OBS: In a production environment, please don’t add your app as an admin

 

Deploying your Microservice

First, let’s create a Kubernetes secret where we will store the password to connect to our database:

Run the following command to create the secret:

The file spring-boot-app.yaml is the one responsible for deploying our app. Let’s take a look at its contents:

I would like to highlight some important parts of this file:

  • replicas: 2 -> Kubernetes will launch 2 instances of our app
  •  image: deniswsrosa/kubernetes-starter-kit -> The docker image we have created before.
  • containers: name: -> Here is where we define the name of the container running our application. You will use this name in Kubernetes whenever you want to define how many instances should be running, autoscaling strategies, load balancing, etc.
  • env: -> Here is where we define the environment variables of our app. Note that we are also referring to the secret we created before.

Run the following command to deploy our app:

In a few seconds, you will notice that both instances of your application are already running:

Finally, let’s expose our microservice to the outside world. There are dozens of different possibilities of how it can be done. In our case, let’s simply create a Load Balancer:

The selector is one of the most important parts of the file above. It is where we define the containers to which the traffic will be redirected. In this case, we are just pointing to the app we have deployed before.

Run the following command to create our load balancer:

The load balancer will take a few minutes to be up and redirecting traffic to our pods. You can run the following command to check its status:

As you can see in the image above, our Load Balancer is accessible at ad84a916d65ad11e884a20266aaa53c9-1223617270.us-west-2.elb.amazonaws.com, and the targetPort 8080 will redirect traffic to two endpoints: 10.2.1.6:8080 and 10.2.2.7:8080

Finally, we can access our application and start sending requests to it:

  • Inserting a new user:
  • Searching for users:

 

What about being elastic?

This is where things get really interesting. What if we need to scale up the whole of our microservice? Let’s say the Black Friday is coming and we need to prepare our infrastructure to support this massive flow of users coming to our website. Well, that is an easy problem to solve:

  •  To scale up our application, we just need to change the number of replicas in the spring-boot-app.yaml file.

    And then, run the following command:

Is there anything missing? Yes. What about our database? We should scale it up as well:

  • Change the size attribute in the couchbase-cluster.yaml file:

 

Finally, run the following command:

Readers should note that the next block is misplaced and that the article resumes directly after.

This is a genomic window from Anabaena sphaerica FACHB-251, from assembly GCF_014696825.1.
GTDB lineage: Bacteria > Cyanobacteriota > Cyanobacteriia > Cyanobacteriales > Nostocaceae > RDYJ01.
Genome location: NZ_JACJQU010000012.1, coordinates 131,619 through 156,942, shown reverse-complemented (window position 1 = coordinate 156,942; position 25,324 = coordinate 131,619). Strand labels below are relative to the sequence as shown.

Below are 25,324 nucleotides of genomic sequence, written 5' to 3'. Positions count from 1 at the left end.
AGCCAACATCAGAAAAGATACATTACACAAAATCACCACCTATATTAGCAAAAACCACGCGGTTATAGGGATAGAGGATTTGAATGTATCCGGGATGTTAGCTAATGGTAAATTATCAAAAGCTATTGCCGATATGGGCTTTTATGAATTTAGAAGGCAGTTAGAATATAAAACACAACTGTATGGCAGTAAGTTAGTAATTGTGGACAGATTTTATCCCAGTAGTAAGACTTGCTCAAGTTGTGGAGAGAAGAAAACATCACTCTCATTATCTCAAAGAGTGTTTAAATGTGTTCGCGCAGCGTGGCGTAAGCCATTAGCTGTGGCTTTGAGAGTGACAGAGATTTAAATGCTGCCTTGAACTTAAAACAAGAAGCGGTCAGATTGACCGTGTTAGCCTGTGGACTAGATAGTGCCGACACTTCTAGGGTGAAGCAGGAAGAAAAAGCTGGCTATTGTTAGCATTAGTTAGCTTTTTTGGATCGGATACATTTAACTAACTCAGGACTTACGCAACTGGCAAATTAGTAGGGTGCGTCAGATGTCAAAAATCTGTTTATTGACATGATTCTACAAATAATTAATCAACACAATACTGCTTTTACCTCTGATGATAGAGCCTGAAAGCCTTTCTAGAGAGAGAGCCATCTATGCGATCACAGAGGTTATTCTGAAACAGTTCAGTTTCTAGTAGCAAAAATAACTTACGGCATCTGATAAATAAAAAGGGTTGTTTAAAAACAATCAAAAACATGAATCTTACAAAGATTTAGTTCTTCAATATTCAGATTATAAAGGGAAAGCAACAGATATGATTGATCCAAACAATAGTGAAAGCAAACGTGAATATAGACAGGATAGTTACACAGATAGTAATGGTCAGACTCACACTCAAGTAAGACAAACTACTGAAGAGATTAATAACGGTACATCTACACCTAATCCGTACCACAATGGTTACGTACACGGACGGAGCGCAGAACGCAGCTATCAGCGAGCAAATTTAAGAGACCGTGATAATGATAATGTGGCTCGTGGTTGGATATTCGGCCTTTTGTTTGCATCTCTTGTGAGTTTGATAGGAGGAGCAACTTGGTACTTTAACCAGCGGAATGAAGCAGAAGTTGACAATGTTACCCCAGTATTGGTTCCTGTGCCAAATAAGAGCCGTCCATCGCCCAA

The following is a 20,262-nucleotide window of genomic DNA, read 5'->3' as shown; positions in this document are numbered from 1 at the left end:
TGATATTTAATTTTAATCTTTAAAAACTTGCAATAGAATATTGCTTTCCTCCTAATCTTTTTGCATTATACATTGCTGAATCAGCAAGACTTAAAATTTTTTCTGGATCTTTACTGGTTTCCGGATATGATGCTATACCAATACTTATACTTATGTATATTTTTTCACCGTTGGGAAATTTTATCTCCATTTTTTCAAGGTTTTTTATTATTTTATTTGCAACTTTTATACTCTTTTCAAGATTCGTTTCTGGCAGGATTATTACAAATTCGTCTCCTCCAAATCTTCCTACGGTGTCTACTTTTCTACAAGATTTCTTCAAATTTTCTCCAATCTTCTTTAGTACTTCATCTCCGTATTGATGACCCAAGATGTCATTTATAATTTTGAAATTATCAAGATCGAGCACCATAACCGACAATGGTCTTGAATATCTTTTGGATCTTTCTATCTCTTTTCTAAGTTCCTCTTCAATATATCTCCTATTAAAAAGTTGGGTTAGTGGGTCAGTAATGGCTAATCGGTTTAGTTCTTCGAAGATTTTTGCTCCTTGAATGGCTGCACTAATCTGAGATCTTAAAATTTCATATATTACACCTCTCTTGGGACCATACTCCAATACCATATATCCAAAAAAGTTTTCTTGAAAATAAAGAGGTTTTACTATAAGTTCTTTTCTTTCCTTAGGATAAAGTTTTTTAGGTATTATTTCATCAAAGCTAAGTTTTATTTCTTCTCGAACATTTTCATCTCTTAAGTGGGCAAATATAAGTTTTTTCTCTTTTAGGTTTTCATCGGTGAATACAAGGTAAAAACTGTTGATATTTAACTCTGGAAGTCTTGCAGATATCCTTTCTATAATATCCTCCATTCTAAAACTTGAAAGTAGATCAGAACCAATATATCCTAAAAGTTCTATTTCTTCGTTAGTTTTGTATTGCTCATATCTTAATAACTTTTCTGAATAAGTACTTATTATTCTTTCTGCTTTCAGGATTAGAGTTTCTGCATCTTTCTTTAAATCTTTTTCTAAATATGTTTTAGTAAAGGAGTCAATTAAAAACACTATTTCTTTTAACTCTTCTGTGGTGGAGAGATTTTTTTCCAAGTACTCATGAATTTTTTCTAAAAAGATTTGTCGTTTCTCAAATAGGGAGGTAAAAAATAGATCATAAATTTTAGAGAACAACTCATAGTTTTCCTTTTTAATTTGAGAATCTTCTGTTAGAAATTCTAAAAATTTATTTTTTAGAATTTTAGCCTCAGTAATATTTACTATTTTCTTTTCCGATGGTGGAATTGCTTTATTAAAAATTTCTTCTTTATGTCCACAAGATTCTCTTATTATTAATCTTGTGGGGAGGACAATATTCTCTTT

How can I Scale it down?

Scaling down is as easy as scaling up; you just need to change both couchbase-cluster.yaml and spring-boot-app.yaml:

  • couchbase-cluster.yaml

  • spring-boot-app.yaml:

 

And run the following commands:

 

Auto-scaling microservices on Kubernetes

I will make a deep dive into this topic in part 2 of this article. In the meantime, you can check this video about pod autoscaling.

Troubleshooting your Kubernetes deployment

If your Pods fail to start, there are many ways to troubleshoot the problem. In the case below, both applications failed to start:

Since they are part of the deployment, let’s describe the deployment to try understanding what is happening:

Well, nothing is really relevant in this case. Let’s look at one of the pod’s logs then:

Gotcha! The application did not start because we forgot to create the user on Couchbase. By just creating the user, the pods will be up in a few seconds:

Conclusion

Databases are stateful applications, and scaling them is not as fast as scaling stateless ones (and probably it will never be), but if you need to make a truly elastic architecture, you should plan to scale all components of your infrastructure. Otherwise, you are just creating bottleneck somewhere else.

In this article, I tried to show just a small introduction about how you can make both your application and database on Kubernetes elastic. However, it is not a production-ready architecture yet. There are a plenty of other things to consider still, and I will address some of them in the upcoming articles.

In the meantime, if you have any questions, tweet me at @deniswsrosa or leave a comment below.

Posted by Denis Rosa, Developer Advocate, Couchbase

Denis Rosa is a Developer Advocate for Couchbase and lives in Munich - Germany. He has a solid experience as a software engineer and speaks fluently Java, Python, Scala and Javascript. Denis likes to write about search, Big Data, AI, Microservices and everything else that would help developers to make a beautiful, faster, stable and scalable app.